Energy Initiatives | Feature

The Big Green

Chicago Public Schools has developed and begun implementing a comprehensive strategy for going green, one that encompasses information technology, facilities, and education to reduce the district's environmental impact, cut operating costs, and help build students' awareness of the environment.

Implementing environmentally friendly initiatives across more than 600 schools is no easy task, but that's exactly what Suzanne Carlson had in mind when she came on board as Chicago Public Schools' (CPS) director of environmental affairs in 2007. At the time, the city's mayor Richard M. Daley was talking a lot about his vision for making Chicago "the greenest city in the country." As part of that plan, the mayor was installing environmental advocates within every city department and agency.

"Under that directive, I joined CPS," recalled Carlson, who had her work cut out for her when it came to spearheading district-wide environmental initiatives. Individual schools and departments within the district had instituted their own energy conservation and recycling plans, she said, but the district lacked a comprehensive strategy for going green.

"When I came here, I introduced an environmental action plan that addressed our top priorities, and a way to [achieve] them," Carlson said. The proposal revolved around reducing the district's environmental impact while teaching students to be environmental stewards. It laid out 11 goals and 26 strategies to engage the entire district in environmental stewardship, from energy conservation to school gardening.

Carlson said the plan put particular emphasis on the use of alternative energy, which it has been buying since 2007. In 2010, the district upped its green power use and found itself at the top of the Environmental Protection Agency's current Top 20 K-12 Schools List as a result of that effort.

The district currently buys more than 107 million kilowatt-hours of green power annually, representing 20 percent of its total electricity use (According to the EPA, this equates to the removal of 20,000 passenger cars from the nation's roads.) The district also produces solar power on-site at 16 schools, where solar power usage totals more than 165,000 kWh annually.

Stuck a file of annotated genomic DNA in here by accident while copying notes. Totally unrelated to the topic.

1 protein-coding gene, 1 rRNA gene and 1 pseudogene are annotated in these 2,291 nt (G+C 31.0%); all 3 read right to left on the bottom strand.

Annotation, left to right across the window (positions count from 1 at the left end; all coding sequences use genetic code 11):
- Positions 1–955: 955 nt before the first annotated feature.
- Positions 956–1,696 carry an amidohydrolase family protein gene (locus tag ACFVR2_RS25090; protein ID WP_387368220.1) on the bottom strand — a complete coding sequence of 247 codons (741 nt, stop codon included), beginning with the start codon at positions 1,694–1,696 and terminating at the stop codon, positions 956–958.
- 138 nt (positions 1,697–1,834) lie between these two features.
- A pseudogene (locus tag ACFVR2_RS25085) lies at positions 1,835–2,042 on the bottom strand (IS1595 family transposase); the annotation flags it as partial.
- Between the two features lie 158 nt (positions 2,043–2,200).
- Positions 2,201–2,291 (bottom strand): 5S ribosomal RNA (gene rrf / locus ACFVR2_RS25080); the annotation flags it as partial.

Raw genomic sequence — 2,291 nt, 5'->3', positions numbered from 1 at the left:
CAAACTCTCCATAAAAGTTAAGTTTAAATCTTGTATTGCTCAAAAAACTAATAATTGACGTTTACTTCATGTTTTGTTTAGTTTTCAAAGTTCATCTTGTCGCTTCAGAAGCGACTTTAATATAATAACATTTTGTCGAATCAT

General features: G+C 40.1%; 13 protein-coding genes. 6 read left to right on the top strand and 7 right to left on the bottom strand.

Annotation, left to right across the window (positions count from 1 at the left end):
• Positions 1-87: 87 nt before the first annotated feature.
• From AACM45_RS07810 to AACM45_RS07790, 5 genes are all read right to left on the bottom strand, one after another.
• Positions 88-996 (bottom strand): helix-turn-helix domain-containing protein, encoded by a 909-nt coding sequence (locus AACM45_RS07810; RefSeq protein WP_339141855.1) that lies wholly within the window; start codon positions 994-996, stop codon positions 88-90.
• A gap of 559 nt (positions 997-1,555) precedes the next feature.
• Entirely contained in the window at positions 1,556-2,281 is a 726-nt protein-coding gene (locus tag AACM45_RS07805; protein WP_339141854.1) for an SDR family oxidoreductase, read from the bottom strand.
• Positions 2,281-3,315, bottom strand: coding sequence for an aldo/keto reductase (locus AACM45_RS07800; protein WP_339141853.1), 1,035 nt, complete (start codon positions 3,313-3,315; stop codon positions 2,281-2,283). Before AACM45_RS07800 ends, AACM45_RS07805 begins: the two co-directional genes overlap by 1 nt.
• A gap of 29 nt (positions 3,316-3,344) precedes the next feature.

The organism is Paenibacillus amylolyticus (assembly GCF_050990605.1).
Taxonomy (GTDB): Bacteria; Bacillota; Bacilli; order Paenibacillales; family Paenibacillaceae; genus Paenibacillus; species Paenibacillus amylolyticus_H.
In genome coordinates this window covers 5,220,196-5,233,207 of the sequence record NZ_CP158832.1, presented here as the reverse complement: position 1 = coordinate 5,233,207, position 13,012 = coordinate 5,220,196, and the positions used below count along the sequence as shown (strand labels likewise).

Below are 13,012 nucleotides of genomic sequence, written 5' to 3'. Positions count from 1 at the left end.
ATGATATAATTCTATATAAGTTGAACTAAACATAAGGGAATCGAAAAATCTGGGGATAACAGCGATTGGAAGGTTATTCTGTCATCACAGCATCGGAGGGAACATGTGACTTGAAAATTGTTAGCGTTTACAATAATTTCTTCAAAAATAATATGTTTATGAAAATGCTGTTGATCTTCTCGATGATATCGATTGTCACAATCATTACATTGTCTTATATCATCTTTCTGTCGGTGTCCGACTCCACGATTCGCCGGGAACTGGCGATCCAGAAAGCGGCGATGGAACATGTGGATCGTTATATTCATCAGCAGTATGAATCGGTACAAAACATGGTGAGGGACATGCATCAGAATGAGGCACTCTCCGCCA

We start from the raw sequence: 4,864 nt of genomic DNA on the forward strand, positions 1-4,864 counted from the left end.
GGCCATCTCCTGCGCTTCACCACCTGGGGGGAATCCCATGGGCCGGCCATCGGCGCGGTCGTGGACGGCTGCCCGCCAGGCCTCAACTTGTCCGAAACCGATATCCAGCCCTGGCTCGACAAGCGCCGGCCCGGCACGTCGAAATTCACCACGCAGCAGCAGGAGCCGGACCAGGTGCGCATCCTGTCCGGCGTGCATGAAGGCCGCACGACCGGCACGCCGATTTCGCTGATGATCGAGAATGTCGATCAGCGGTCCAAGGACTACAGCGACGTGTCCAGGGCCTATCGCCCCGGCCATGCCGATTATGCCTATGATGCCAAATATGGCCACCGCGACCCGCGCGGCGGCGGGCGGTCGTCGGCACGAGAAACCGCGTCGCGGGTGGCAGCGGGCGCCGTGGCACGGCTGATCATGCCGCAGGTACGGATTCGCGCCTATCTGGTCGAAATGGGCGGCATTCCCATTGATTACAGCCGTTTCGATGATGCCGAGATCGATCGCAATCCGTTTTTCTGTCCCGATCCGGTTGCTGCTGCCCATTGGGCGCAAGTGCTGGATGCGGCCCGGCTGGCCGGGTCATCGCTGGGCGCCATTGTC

Last year CPS also earned the Green-e Energy Program certification from the Center for Resource Solutions, which runs an independent certification and verification program for renewable energy and greenhouse gas emission reductions in the retail market. "Our certification went into effect in July, when we signed our new renewable energy contract," said Carlson. "With those [elements] in place, we were immediately identified as number one for the EPA's environmental leadership program."

Of course, becoming a "green" powerhouse in the K-12 sector requires more than just a purchase order for alternative energy. Carlson said the district takes a comprehensive approach to "minimizing impact on the environment and teaching students to be environmental stewards." All schools recycle paper, cardboard, newspaper, steel cans, plastic bottles and aluminum cans, for example, with top recyclers earning rewards every semester.

Carlson said some schools also compost food waste--outdoors or in worm bins--to reduce waste and teach students about decomposition, and that all schools participate in energy-saving competitions that are tracked through an online energy monitoring system. A new pilot program for 2011 will find individual schools receiving monetary rewards for reducing their energy use.

Such incentives go a long way in getting individual principals on board with CPS' overall "green" vision. "Principals always like to see resources coming back to their local schools," Carlson said. "Through this program, we're telling them that if they have a 5 percent reduction in energy use, compared to the prior three years, then they'll receive money back for their schools."

Carlson said getting all 600 schools and their administrators, teachers, and students to accept and implement the plan has been her department's biggest challenge. "It's hard to get them to make it a priority, and to keep them engaged," said Carlson, who is sometimes left out of the loop on school-specific initiatives. A more centralized approach, she added, could benefit the entire district. "We can have a much bigger impact if we go out for bid as a district (for a recycling program, for example)," she said, "rather than just having a few individual schools involved."

To help spread the word across the district and to the community about its green efforts, CPS has created a Web site dedicated to the cause. It includes information about environmental action plans and primary initiatives within transportation, energy, waste, water, and usage. The site highlights green initiatives that range from simple moves like ensuring that all of the district's 120,000 computers are shut down at night, to more complex measures such as constructing LEED-certified school buildings.

Carlson said she hopes these and other efforts will positively impact the district's 400,000-plus students, and help them become environmentally conscious citizens. As part of that charge, CPS is rolling out age-appropriate science curricula and lesson extensions that will teach students about green power, carbon management and energy efficiency.

"At the end of the day, this is all about educating the next generation," said Carlson. "If we can convince our students to be part of these programs, and to get involved, engaged and committed over the long haul, then everyone benefits."

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